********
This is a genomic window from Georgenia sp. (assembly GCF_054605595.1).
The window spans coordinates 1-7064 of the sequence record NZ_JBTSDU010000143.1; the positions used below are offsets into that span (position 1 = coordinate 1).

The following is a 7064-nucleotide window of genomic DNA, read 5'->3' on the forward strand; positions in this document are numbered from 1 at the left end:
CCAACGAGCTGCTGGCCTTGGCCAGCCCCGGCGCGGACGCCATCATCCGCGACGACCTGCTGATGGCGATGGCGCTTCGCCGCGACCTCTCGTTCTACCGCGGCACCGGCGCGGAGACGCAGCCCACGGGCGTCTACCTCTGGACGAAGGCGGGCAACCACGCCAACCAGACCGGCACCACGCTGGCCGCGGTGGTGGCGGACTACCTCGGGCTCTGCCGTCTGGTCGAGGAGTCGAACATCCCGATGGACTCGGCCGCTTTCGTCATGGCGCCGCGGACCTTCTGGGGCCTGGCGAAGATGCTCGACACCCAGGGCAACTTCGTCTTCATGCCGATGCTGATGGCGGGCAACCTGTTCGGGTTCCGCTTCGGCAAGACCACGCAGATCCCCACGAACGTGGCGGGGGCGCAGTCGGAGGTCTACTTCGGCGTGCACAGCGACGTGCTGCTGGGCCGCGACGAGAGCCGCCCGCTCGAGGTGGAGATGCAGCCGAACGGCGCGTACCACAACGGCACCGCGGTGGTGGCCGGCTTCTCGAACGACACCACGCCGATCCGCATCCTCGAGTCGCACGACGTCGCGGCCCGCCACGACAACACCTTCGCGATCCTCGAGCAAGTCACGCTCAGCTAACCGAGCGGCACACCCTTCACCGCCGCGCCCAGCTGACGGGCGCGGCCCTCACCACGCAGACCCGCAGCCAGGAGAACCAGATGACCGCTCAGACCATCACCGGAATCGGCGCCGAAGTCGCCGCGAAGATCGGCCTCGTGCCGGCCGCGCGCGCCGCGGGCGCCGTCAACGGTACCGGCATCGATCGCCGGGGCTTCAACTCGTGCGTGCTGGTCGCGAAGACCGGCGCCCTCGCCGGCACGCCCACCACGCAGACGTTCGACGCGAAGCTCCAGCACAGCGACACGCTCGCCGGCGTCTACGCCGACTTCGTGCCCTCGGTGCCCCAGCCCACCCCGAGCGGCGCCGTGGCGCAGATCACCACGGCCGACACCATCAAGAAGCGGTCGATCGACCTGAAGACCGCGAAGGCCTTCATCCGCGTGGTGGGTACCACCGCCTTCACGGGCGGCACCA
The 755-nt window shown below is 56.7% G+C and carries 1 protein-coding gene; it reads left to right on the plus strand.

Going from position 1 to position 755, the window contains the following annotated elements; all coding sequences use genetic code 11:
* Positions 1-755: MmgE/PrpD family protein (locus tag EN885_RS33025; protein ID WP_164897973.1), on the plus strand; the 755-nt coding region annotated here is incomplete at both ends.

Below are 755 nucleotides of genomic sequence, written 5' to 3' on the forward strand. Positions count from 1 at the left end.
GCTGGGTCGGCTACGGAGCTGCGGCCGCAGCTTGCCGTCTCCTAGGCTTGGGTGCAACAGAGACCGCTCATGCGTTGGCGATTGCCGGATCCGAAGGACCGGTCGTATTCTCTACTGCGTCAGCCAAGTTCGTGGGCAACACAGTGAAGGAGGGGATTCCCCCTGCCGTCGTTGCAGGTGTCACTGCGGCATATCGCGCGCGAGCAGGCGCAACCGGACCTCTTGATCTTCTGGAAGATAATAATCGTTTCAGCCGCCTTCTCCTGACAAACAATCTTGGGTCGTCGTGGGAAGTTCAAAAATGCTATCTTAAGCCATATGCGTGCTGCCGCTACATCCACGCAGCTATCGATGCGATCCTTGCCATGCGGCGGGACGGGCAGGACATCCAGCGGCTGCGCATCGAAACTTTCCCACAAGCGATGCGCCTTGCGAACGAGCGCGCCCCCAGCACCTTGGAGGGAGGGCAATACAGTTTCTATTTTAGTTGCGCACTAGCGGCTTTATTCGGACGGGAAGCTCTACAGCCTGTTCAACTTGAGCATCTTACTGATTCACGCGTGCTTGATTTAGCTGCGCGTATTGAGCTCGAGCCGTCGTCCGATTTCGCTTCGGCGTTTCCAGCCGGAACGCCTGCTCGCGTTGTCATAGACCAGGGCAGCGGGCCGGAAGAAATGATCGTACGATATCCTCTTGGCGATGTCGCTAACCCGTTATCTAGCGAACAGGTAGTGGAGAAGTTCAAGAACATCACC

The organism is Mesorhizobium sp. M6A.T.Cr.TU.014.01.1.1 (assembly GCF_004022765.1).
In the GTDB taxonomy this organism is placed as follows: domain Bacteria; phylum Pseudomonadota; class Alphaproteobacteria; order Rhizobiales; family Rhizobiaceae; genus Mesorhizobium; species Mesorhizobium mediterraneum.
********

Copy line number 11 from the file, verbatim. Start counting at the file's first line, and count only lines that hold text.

In the GTDB taxonomy this organism is placed as follows: domain Bacteria; phylum Pseudomonadota; class Alphaproteobacteria; order Rhizobiales; family Rhizobiaceae; genus Mesorhizobium; species Mesorhizobium mediterraneum.